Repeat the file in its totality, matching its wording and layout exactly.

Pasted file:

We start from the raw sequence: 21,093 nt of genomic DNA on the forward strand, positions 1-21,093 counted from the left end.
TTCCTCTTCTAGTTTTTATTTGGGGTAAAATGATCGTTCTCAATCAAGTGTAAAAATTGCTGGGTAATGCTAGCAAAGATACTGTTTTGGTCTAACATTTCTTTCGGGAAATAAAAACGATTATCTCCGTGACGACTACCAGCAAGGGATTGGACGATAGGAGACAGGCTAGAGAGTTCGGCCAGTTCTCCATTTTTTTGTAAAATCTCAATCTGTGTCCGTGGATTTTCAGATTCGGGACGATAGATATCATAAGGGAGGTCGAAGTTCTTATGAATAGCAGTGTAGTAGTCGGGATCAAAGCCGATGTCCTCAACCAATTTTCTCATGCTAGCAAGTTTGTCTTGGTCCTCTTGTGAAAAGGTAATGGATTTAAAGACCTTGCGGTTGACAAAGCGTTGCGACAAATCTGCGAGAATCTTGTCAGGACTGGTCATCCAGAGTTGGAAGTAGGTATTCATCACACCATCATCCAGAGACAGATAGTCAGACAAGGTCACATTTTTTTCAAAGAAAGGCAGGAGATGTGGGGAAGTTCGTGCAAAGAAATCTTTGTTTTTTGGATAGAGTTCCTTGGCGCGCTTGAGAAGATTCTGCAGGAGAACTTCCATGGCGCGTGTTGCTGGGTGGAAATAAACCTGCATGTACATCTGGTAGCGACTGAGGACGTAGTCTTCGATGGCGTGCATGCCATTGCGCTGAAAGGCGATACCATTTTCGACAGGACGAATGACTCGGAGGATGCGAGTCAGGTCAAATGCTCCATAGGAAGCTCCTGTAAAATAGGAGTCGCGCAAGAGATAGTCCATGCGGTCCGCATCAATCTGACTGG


We start from the raw sequence: 21,093 nt of genomic DNA on the forward strand, positions 1-21,093 counted from the left end.
TTCCTCTTCTAGTTTTTATTTGGGGTAAAATGATCGTTCTCAATCAAGTGTAAAAATTGCTGGGTAATGCTAGCAAAGATACTGTTTTGGTCTAACATTTCTTTCGGGAAATAAAAACGATTATCTCCGTGACGACTACCAGCAAGGGATTGGACGATAGGAGACAGGCTAGAGAGTTCGGCCAGTTCTCCATTTTTTTGTAAAATCTCAATCTGTGTCCGTGGATTTTCAGATTCGGGACGATAGATATCATAAGGGAGGTCGAAGTTCTTATGAATAGCAGTGTAGTAGTCGGGATCAAAGCCGATGTCCTCAACCAATTTTCTCATGCTAGCAAGTTTGTCTTGGTCCTCTTGTGAAAAGGTAATGGATTTAAAGACCTTGCGGTTGACAAAGCGTTGCGACAAATCTGCGAGAATCTTGTCAGGACTGGTCATCCAGAGTTGGAAGTAGGTATTCATCACACCATCATCCAGAGACAGATAGTCAGACAAGGTCACATTTTTTTCAAAGAAAGGCAGGAGATGTGGGGAAGTTCGTGCAAAGAAATCTTTGTTTTTTGGATAGAGTTCCTTGGCGCGCTTGAGAAGATTCTGCAGGAGAACTTCCATGGCGCGTGTTGCTGGGTGGAAATAAACCTGCATGTACATCTGGTAGCGACTGAGGACGTAGTCTTCGATGGCGTGCATGCCATTGCGCTGAAAGGCGATACCATTTTCGACAGGACGAATGACTCGGAGGATGCGAGTCAGGTCAAATGCTCCATAGGAAGCTCCTGTAAAATAGGAGTCGCGCAAGAGATAGTCCATGCGGTCCGCATCAATCTGACTGG